Criminal Justice (Mutual Recognition of Probation Judgments and Decisions) Bill 2018: Committee Stage

This meeting has been convened to consider Committee Stage of two Bills, the first of which is the Criminal Justice,Criminal Justice (Mutual Recognition of Probation Judgments and Decisions) Bill 2018. I remind members of the long-standing parliamentary practice to the effect that they should not comment on, criticise or make charges against a person outside the House or an official, either by name or in such a way as to make him or her identifiable. I also remind members and the officials present to switch off their mobile phones as they interfere with the sound recording and broadcasting equipment. We are joined by the Minister for Justice and Equality, Deputy Flanagan, and his officials. They are all welcome.

There are just three amendments to the Criminal Justice (Mutual Recognition of Probation Judgments and Decisions) Bill 2018, all in the name of the Minister. Before considering them which we are obliged to do and which will take little time, I invite the Minister to make whatever opening remarks he would like to make.

I thank the committee for ordering its business this morning in a way that allows for a debate on this Bill which is required to implement an EU framework decision. As members will be aware from the debate in plenary session of the House, the purpose of the Bill is to facilitate a person who is under the supervision of the probation service in one EU member state but who lives in another in returning home and undergoing supervision there. The proposals made in the Bill are to increase the chances of social reintegration and the rehabilitation of offenders convicted of offences abroad; to better protect victims by ensuring non-resident offenders comply with probation conditions; and to reduce the unnecessary detention of non-resident offenders by ensuring non-custodial sentences can be enforced in the person's home state. I acknowledge the importance of these objectives. I also acknowledge the support of the House so far in this debate and look forward to our engagement.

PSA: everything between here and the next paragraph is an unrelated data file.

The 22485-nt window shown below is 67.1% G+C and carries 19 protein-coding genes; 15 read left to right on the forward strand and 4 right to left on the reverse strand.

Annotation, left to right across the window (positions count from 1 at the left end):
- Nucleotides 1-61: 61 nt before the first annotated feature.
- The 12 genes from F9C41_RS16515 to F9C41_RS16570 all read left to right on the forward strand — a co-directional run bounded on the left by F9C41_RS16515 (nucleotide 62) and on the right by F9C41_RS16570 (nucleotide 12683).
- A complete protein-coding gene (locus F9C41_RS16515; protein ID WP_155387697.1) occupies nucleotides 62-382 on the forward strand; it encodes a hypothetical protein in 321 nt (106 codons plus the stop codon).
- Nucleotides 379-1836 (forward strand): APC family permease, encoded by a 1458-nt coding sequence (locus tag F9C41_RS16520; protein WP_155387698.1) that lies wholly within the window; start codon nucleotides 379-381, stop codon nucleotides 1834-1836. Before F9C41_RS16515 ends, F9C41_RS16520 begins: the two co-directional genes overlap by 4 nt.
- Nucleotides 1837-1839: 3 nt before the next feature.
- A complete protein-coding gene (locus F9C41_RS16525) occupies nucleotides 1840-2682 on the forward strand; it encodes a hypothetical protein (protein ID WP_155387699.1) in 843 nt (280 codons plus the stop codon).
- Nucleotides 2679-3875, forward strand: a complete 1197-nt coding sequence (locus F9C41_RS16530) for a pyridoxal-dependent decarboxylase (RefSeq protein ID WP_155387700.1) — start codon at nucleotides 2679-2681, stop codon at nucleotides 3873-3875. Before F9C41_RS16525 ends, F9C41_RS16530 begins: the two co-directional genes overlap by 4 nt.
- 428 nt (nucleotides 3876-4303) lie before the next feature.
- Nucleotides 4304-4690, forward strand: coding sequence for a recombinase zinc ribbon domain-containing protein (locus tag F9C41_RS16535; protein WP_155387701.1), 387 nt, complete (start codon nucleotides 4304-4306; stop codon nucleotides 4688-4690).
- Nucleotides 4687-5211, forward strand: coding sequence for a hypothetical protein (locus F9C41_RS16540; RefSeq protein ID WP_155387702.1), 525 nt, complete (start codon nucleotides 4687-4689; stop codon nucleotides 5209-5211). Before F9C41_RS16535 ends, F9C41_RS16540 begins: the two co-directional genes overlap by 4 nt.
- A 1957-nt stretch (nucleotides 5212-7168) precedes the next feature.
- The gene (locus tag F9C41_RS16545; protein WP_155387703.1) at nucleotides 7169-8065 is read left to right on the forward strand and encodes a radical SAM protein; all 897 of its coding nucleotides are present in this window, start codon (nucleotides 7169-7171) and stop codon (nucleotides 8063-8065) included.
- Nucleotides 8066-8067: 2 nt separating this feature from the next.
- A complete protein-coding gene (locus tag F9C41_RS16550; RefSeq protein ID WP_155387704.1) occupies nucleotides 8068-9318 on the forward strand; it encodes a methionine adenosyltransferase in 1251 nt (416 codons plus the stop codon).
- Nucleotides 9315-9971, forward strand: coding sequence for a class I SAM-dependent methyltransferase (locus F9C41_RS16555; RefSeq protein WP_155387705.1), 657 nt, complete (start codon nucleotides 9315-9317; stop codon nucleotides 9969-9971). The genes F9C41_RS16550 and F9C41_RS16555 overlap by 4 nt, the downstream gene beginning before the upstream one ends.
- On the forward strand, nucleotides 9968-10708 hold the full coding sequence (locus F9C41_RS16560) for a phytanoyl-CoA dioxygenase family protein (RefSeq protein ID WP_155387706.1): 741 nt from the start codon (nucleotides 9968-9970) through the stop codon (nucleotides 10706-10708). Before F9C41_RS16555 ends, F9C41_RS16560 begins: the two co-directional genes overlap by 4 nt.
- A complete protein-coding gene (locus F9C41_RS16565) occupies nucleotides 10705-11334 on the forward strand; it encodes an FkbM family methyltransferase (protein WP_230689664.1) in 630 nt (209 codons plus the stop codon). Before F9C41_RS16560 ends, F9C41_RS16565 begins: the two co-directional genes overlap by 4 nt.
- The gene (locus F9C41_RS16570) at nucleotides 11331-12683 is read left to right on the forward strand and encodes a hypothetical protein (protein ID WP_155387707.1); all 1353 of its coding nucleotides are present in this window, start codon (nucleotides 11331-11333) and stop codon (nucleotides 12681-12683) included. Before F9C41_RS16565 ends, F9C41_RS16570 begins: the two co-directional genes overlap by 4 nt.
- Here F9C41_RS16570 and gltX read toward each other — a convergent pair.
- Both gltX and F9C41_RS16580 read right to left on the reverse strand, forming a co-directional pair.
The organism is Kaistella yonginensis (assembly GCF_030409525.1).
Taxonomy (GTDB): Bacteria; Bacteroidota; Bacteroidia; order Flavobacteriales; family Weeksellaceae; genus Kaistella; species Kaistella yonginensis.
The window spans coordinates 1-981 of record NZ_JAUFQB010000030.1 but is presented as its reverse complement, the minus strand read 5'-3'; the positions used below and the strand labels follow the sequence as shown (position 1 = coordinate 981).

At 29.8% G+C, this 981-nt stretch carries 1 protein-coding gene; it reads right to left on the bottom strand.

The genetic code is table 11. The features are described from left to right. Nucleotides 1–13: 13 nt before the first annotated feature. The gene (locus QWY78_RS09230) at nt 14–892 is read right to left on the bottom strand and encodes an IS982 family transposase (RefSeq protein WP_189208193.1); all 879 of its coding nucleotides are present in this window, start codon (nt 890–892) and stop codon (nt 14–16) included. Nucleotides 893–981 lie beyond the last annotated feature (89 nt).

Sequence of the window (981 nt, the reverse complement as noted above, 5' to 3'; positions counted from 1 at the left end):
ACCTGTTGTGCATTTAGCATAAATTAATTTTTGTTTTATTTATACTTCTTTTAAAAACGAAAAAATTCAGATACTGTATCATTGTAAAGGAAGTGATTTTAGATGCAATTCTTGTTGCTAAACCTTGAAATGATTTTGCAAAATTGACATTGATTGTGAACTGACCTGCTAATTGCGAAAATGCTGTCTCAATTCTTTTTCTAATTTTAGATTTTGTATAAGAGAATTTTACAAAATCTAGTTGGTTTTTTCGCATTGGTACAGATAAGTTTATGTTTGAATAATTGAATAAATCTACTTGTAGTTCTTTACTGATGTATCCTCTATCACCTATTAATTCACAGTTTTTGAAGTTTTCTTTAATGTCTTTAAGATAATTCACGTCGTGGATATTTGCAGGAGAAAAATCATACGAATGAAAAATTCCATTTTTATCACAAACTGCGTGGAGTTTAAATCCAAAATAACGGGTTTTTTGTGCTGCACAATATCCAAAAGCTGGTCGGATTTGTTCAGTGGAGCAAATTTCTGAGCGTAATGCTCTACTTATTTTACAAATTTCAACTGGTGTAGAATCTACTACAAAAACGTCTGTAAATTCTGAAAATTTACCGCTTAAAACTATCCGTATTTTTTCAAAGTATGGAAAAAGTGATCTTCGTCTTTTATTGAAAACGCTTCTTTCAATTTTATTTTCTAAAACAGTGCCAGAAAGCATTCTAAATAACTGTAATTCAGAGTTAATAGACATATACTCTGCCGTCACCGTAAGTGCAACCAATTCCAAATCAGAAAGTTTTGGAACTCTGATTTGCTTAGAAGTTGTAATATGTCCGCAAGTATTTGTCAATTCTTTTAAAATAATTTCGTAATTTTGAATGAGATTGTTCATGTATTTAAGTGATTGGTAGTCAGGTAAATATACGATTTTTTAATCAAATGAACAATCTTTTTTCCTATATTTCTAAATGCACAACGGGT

Sections 1 to 6, inclusive, agreed to.
Question proposed: "That section 7 stand part of the Bill."

This section deals with expenses. What is the projected expense associated with the change? I refer to fluctuations in expenses?

It is a demand-led scheme. I do not have the figures, but I will be happy to provide members with information on expenses as the legislation is being implemented. However, expenses incurred shall be sanctioned by the Minister for Public Expenditure and Reform in the normal way.

In the absence of the information sought which is not immediately to hand, is the Deputy happy that any information the Minister may be able to access will be forwarded to the clerk?

It is not the case that there is an absence of information. I do not expect the Chairman to be in a position to require me to indicate the number of cases we will have and how much they will cost.

Of course.

What I can say is what I have already said, that I will be happy to keep members, particularly Deputy Jack Chambers, updated. It does not strike me that this will in any way be a drain on Exchequer funding, if that is the import of the Deputy's question.

It is important, when providing for legislation, that a Department have a projected cost in dealing with matters of public policy. On matters concerning the Department of Public Expenditure and Reform, the committee has a duty, in exercising due diligence, to ask the question. The Minister's Department has a duty to provide the answer and indicate the projected scale, rather than giving a generic response. It is important in legislating that we ask the question and that the Minister provide an answer.

I will be happy to correct the record in the event that the estimate I put forward does not turn out to be accurate. We are talking about small numbers. It is estimated that there could be fewer than 15 orders. There will be a balance between the number of persons leaving this jurisdiction and the number of those arriving. I am really not in a position to provide full details of the cost, other than to say it will, of course, be borne by the Department in the normal way.